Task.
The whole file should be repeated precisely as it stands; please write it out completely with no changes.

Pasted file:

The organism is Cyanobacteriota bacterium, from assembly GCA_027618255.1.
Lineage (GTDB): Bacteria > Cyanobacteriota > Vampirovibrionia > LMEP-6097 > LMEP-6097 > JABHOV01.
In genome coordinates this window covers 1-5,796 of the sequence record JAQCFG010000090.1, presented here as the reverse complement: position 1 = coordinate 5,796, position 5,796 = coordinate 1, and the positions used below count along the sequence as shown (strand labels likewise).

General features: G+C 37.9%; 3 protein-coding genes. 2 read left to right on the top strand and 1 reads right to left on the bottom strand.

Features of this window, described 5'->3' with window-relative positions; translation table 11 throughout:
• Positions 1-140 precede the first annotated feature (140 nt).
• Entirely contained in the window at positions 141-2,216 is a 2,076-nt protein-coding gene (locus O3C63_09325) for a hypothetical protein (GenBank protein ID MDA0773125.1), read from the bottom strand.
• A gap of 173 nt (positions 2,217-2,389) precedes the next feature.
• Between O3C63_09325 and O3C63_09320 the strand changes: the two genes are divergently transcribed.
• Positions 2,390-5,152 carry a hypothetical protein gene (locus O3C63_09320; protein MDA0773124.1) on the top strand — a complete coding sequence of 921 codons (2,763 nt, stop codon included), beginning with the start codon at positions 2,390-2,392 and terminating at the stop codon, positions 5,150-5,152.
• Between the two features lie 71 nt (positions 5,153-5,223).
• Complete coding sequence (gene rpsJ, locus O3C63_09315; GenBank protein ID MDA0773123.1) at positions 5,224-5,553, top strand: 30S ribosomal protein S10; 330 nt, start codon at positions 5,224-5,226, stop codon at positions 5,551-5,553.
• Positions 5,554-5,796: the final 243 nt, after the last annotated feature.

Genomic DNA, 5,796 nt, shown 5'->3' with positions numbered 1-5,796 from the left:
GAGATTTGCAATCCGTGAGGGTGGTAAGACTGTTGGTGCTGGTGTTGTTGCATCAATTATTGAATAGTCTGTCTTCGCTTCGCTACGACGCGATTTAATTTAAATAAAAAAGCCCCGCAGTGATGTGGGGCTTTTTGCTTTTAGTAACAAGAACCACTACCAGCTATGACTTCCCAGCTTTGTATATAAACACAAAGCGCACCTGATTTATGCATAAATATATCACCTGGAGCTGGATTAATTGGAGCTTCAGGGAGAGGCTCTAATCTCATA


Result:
The organism is Cyanobacteriota bacterium, from assembly GCA_027618255.1.
Lineage (GTDB): Bacteria > Cyanobacteriota > Vampirovibrionia > LMEP-6097 > LMEP-6097 > JABHOV01.
In genome coordinates this window covers 1-5,796 of the sequence record JAQCFG010000090.1, presented here as the reverse complement: position 1 = coordinate 5,796, position 5,796 = coordinate 1, and the positions used below count along the sequence as shown (strand labels likewise).

General features: G+C 37.9%; 3 protein-coding genes. 2 read left to right on the top strand and 1 reads right to left on the bottom strand.

Features of this window, described 5'->3' with window-relative positions; translation table 11 throughout:
• Positions 1-140 precede the first annotated feature (140 nt).
• Entirely contained in the window at positions 141-2,216 is a 2,076-nt protein-coding gene (locus O3C63_09325) for a hypothetical protein (GenBank protein ID MDA0773125.1), read from the bottom strand.
• A gap of 173 nt (positions 2,217-2,389) precedes the next feature.
• Between O3C63_09325 and O3C63_09320 the strand changes: the two genes are divergently transcribed.
• Positions 2,390-5,152 carry a hypothetical protein gene (locus O3C63_09320; protein MDA0773124.1) on the top strand — a complete coding sequence of 921 codons (2,763 nt, stop codon included), beginning with the start codon at positions 2,390-2,392 and terminating at the stop codon, positions 5,150-5,152.
• Between the two features lie 71 nt (positions 5,153-5,223).
• Complete coding sequence (gene rpsJ, locus O3C63_09315; GenBank protein ID MDA0773123.1) at positions 5,224-5,553, top strand: 30S ribosomal protein S10; 330 nt, start codon at positions 5,224-5,226, stop codon at positions 5,551-5,553.
• Positions 5,554-5,796: the final 243 nt, after the last annotated feature.

Genomic DNA, 5,796 nt, shown 5'->3' with positions numbered 1-5,796 from the left:
GAGATTTGCAATCCGTGAGGGTGGTAAGACTGTTGGTGCTGGTGTTGTTGCATCAATTATTGAATAGTCTGTCTTCGCTTCGCTACGACGCGATTTAATTTAAATAAAAAAGCCCCGCAGTGATGTGGGGCTTTTTGCTTTTAGTAACAAGAACCACTACCAGCTATGACTTCCCAGCTTTGTATATAAACACAAAGCGCACCTGATTTATGCATAAATATATCACCTGGAGCTGGATTAATTGGAGCTTCAGGGAGAGGCTCTAATCTCATA